But wouldn’t your proposal make the out-of-state/in-state distinction absolutely moot? I live in Florida, but if I attend school in California, I obviously must move there to attend school. Then I would be a CA resident with in-state rates (were there no waiting period). What student would ever be considered a non-resident for tuition purposes?
Being domiciled in a state is not the same thing as being a resident of the state.
If the only thing you do is go to school, you really haven’t shown an intent to reside in the state. A lot of college kids go home for the summer, as well. If you follow a spouse to the state and they work, that is more demonstrative of intent to reside. Other evidence is getting an in-state drivers license, buying property, changing your permanent address, etc, etc.
Imagine if you were travelling on business, and you stayed in, say, NYC for two months in an apartment. You’re domiciled in NYC, but not a resident. You would still be a resident of your home state, but not domiciled there.
My nephew (born & raised in Minnesota) went to University of IL at Champaign-Urbana. They charged him non-resident tuition – all 4 years. And there were times that he never made it home for well over a full year – he had a summer job at the school, and not enough money to come home even for holidays – just went to his Grandmothers in Chicago. So despite having spent a year and a half without ever going outside the state border, they still would not consider him as an Illinois resident. Not as long as they could get more money out of him as non-resident tuition.
That’s true, but I think there’s a lot of difference between a two month business trip to NYC and studying at University in a different state for four years. If you’re in the one place for more than six months I’d say you should be considered to be living there.
IIRC my neice in the late 80’s went to college in Oregon. I though she mentioned that after the first year, she paid resident’s tuition. Of course, she also had a part-time job at a local supermarket there to help pay her way; and she never actually went home for the whole summer, she just kept that job full-time for the summer.
They have a rule in Canadian income tax where you dclare “Primary residency”. Based on that is how they determine where you pay your income taxes, claim tax breaks (primary residence is exempt from capital gains), vote, etc.
The claim has to be “reasonable” i.e. have a good lawyer if the claim is unusual. But for example, if you fly into a remote site to work (like some mines in the North-West Teritories) but return to Alberta every 2 weeks on your days off, that’s where you mail goes, etc.
I suspect state residency laws are the same. If you are a dependent of your parents, if they get tax break for your tuition (is that possible in the USA?), if their home is you address outside of school sessions, etc - well of course that’s where you live.
Yes, you have the gist of it. Being a student for 4 years isn’t the same as intending to become a resident of the state. Lots of my classmates had their home state driver’s licenses, voted at home, etc. Those are far more meaningful than simply where you’re living.
U.S. law provides that being away at school, off in the service, working overseas, being in jail, etc., does not act to change your legal residence. You can change it by overt act such as registering to vote, but it will not automatically change if you are temporarily away from home for an extended period.
I was in grad school a few years ago in Ohio, I moved there from Mass. After a year, I and all my friends were able to get in-state tuition. We just made sure to change our mailing address, drivers license, auto registration, and register to vote as soon as we moved there. We also had jobs at school and/or off campus and paid town/county/state taxes.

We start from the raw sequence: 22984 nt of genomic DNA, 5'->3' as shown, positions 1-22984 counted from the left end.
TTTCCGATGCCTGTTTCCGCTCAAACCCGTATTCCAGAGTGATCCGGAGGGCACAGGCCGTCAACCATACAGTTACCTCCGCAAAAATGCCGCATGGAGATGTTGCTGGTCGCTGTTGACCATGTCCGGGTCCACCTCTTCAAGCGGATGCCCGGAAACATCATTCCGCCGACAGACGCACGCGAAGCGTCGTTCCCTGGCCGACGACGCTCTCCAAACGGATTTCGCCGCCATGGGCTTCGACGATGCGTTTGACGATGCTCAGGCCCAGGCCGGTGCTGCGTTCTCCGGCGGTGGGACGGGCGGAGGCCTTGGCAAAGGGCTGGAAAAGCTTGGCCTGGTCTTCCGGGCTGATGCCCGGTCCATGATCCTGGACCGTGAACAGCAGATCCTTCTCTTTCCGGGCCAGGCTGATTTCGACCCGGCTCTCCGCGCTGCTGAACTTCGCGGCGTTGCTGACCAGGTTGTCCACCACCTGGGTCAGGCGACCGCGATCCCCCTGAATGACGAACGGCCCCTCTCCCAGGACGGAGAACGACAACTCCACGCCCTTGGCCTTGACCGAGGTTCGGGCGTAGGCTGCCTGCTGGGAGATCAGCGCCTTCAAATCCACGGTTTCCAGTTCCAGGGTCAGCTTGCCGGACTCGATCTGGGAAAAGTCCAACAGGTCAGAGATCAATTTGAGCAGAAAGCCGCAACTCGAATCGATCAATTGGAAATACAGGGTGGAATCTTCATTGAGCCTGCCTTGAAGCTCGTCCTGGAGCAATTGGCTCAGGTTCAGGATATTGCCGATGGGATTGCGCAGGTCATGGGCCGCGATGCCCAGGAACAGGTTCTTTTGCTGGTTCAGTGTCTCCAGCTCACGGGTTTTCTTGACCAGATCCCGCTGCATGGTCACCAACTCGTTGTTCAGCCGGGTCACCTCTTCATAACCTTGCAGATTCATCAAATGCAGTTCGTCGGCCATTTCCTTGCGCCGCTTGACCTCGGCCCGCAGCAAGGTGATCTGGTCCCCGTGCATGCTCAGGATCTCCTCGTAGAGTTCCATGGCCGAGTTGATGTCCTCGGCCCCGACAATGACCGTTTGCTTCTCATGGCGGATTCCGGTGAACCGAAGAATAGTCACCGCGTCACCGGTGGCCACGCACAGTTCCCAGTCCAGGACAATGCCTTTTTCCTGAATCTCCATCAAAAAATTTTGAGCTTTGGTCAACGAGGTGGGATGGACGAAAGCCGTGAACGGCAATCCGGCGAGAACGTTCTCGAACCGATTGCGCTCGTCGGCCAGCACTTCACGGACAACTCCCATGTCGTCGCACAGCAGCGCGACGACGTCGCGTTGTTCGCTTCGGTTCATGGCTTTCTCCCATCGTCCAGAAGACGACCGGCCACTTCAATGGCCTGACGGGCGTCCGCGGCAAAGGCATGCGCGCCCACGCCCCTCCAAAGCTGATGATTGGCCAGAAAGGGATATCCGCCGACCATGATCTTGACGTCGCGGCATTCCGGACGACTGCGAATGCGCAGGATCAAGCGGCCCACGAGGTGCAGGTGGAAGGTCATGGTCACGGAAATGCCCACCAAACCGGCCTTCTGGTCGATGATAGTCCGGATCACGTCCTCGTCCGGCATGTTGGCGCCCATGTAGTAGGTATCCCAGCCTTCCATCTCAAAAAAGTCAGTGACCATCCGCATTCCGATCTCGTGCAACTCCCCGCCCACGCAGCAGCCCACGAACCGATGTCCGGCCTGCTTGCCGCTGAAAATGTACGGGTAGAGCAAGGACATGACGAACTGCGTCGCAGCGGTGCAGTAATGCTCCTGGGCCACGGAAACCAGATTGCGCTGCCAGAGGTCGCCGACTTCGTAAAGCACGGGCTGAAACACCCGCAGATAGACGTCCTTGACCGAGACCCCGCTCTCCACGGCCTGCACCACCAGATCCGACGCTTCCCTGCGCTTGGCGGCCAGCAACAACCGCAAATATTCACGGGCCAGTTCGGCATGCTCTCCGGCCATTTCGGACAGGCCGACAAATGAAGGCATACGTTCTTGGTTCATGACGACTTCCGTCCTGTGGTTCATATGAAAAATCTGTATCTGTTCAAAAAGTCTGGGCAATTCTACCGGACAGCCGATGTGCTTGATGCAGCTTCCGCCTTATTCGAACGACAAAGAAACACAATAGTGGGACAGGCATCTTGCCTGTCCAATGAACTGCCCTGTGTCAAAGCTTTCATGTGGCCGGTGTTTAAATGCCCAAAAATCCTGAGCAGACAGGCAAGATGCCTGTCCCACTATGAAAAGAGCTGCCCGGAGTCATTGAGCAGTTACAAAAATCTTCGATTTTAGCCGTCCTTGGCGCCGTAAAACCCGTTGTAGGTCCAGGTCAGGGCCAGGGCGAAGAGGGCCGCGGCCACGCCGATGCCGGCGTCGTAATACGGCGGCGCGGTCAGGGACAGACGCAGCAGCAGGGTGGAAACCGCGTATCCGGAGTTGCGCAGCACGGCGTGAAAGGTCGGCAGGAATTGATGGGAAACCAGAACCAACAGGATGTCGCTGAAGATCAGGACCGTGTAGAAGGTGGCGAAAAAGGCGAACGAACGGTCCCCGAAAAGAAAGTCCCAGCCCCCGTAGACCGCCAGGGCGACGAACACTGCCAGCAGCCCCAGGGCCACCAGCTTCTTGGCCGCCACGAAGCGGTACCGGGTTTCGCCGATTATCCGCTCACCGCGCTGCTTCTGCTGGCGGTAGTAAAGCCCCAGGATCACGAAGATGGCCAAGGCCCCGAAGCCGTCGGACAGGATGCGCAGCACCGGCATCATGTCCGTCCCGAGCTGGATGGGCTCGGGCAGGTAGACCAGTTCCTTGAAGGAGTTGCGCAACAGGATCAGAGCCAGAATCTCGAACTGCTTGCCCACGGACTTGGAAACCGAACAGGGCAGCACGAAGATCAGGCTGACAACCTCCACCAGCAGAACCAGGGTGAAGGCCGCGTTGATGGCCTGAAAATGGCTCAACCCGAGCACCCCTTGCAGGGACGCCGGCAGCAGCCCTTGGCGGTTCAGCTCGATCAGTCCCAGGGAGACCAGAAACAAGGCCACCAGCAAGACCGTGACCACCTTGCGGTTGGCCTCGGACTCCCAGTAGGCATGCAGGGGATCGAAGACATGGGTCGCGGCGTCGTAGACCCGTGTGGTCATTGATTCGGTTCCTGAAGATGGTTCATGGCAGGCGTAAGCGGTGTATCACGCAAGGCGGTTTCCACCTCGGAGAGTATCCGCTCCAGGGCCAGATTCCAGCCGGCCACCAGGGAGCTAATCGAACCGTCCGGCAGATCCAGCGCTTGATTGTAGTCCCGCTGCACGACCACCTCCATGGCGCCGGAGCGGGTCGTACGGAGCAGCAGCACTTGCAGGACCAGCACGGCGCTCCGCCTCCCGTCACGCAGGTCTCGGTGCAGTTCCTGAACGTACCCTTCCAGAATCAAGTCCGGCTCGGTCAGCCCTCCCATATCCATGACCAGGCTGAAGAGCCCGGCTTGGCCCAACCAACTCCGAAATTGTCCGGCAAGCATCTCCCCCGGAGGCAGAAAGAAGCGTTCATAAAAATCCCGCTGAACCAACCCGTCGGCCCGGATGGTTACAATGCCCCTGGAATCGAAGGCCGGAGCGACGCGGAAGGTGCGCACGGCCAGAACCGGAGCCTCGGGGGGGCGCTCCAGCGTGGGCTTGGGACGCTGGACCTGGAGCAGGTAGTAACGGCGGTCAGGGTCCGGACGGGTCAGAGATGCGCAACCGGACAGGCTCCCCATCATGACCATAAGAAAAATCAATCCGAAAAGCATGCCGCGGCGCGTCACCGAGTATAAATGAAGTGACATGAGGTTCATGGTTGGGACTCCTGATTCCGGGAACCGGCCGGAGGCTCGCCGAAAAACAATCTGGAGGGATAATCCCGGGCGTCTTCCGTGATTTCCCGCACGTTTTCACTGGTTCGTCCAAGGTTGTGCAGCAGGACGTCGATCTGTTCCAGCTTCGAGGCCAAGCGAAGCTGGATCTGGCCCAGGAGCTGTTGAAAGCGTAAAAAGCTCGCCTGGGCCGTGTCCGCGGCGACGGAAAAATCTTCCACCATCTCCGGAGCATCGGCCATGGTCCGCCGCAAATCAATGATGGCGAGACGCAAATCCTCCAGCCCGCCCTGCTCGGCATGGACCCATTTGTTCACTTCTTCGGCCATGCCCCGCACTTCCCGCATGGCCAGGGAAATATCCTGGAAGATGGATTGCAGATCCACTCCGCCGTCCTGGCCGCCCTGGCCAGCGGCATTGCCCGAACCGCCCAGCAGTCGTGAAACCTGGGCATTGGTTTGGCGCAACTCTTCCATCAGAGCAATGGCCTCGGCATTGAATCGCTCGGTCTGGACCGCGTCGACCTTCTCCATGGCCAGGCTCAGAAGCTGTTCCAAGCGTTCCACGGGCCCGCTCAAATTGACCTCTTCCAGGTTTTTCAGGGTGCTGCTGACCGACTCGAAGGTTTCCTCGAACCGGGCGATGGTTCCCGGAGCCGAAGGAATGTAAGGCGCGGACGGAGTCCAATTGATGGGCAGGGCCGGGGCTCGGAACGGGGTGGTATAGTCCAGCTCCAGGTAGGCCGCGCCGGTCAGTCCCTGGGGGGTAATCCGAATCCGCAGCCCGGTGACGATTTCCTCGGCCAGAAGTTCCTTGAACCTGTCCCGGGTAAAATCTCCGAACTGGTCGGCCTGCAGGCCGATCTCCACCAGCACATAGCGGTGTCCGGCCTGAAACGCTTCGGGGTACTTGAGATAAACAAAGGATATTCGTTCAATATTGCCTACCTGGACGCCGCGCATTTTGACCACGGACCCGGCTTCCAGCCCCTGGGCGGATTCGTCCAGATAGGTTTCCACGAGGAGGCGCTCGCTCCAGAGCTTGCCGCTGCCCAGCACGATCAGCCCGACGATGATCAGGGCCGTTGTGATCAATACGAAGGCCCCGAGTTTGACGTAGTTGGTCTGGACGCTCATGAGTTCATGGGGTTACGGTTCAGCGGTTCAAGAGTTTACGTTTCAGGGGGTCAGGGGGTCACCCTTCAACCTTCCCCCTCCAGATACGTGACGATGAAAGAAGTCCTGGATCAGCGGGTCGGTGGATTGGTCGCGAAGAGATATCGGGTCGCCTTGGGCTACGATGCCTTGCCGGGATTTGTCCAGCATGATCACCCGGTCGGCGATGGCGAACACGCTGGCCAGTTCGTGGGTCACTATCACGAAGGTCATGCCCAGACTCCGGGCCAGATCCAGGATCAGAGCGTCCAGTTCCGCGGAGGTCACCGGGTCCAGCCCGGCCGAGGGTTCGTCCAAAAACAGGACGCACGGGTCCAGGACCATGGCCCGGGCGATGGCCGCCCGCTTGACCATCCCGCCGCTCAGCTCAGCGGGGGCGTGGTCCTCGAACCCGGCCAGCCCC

I guess I got lucky, and assumed that’s how it was everywhere.
The Supreme Court has considered the question starting with Starns v. Malkerson, 401 U.S. 985 (1971) (summarily affirming the holding of the district court that the in-state/out-of-state tuition distinction was permissible, 326 F. Supp. 234 (D. Minn. 1970)) and its progeny, including Vlandis v. Kline, 412 U.S. 441 (1973) (“Nor should our decision be construed to deny a State the right to impose on a student, as one element in demonstrating bona fide residence, a reasonable durational residency requirement . . . . We fully recognize that a State has a legitimate interest in protecting and preserving the quality of its colleges and universities and the right of its own bona fide residents to attend such institutions on a preferential tuition basis.”)
Both of these antedate Saenz v. Roe, 526 U.S. 489 (1999), by more than twenty years. At issue in Saenz were a California regulation and a federal law that would limit the amount of welfare benefits for new residents to the amount those residents would have been entitled to in their former states for the first twelve months of their California residency. The Court found that this limitation violated the Equal Protection Clause with respect to the recently-arrived; the state’s interest in saving money is not compelling in the face of the federal right of interstate travel and migration.
So, the case, to my mind, turns on whether relocating to another state for school amounts to migration. The traditional test for domicile is (1) the factum of residence (i.e., that one has actually made a residence in the new state), and (2) the intention to remain a resident of that state indefinitely (i.e., to be without an intention to leave the state at some certain time or happening). Students are typically held not to have intentions of permanent residence, and so their original domiciles are not affected. I don’t think this is a rule that has much going for it, and I think you could make the case that Vlandis, cited above and which held that irrebuttable presumptions of non-residency for tuition purposes were impermissible, means that the intention element for a student’s domicile needs to be considered on a case-by-case basis and not determined by a per se rule of what a student’s after-graduation residency intentions are. However, it would not be problematic to require the student asserting a change in domicile to adduce hard evidence of his intentions beyond merely self-serving assertions.